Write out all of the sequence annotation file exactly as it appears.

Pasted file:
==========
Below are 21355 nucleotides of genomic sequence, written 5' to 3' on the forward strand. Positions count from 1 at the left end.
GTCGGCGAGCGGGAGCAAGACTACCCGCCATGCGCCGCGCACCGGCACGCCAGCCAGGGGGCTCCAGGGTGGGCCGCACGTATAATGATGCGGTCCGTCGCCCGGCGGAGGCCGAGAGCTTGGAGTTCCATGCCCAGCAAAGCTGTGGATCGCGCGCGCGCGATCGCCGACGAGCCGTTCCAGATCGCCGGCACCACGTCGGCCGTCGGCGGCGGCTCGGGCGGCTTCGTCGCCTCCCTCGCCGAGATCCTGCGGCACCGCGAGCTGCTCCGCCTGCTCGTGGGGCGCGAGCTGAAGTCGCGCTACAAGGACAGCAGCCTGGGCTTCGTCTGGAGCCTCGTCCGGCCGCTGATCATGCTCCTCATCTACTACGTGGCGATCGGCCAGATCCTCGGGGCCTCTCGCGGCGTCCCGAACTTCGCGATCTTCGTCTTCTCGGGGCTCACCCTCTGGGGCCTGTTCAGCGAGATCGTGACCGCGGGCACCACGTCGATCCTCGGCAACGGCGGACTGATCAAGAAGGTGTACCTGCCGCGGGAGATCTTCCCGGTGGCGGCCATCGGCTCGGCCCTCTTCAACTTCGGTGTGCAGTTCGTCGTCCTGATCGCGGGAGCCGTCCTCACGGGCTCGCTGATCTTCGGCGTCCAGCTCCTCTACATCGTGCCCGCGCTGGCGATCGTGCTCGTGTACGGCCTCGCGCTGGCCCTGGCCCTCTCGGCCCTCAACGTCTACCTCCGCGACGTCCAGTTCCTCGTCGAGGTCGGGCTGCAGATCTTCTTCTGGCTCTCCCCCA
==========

Below are 21355 nucleotides of genomic sequence, written 5' to 3' on the forward strand. Positions count from 1 at the left end.
GTCGGCGAGCGGGAGCAAGACTACCCGCCATGCGCCGCGCACCGGCACGCCAGCCAGGGGGCTCCAGGGTGGGCCGCACGTATAATGATGCGGTCCGTCGCCCGGCGGAGGCCGAGAGCTTGGAGTTCCATGCCCAGCAAAGCTGTGGATCGCGCGCGCGCGATCGCCGACGAGCCGTTCCAGATCGCCGGCACCACGTCGGCCGTCGGCGGCGGCTCGGGCGGCTTCGTCGCCTCCCTCGCCGAGATCCTGCGGCACCGCGAGCTGCTCCGCCTGCTCGTGGGGCGCGAGCTGAAGTCGCGCTACAAGGACAGCAGCCTGGGCTTCGTCTGGAGCCTCGTCCGGCCGCTGATCATGCTCCTCATCTACTACGTGGCGATCGGCCAGATCCTCGGGGCCTCTCGCGGCGTCCCGAACTTCGCGATCTTCGTCTTCTCGGGGCTCACCCTCTGGGGCCTGTTCAGCGAGATCGTGACCGCGGGCACCACGTCGATCCTCGGCAACGGCGGACTGATCAAGAAGGTGTACCTGCCGCGGGAGATCTTCCCGGTGGCGGCCATCGGCTCGGCCCTCTTCAACTTCGGTGTGCAGTTCGTCGTCCTGATCGCGGGAGCCGTCCTCACGGGCTCGCTGATCTTCGGCGTCCAGCTCCTCTACATCGTGCCCGCGCTGGCGATCGTGCTCGTGTACGGCCTCGCGCTGGCCCTGGCCCTCTCGGCCCTCAACGTCTACCTCCGCGACGTCCAGTTCCTCGTCGAGGTCGGGCTGCAGATCTTCTTCTGGCTCTCCCCCA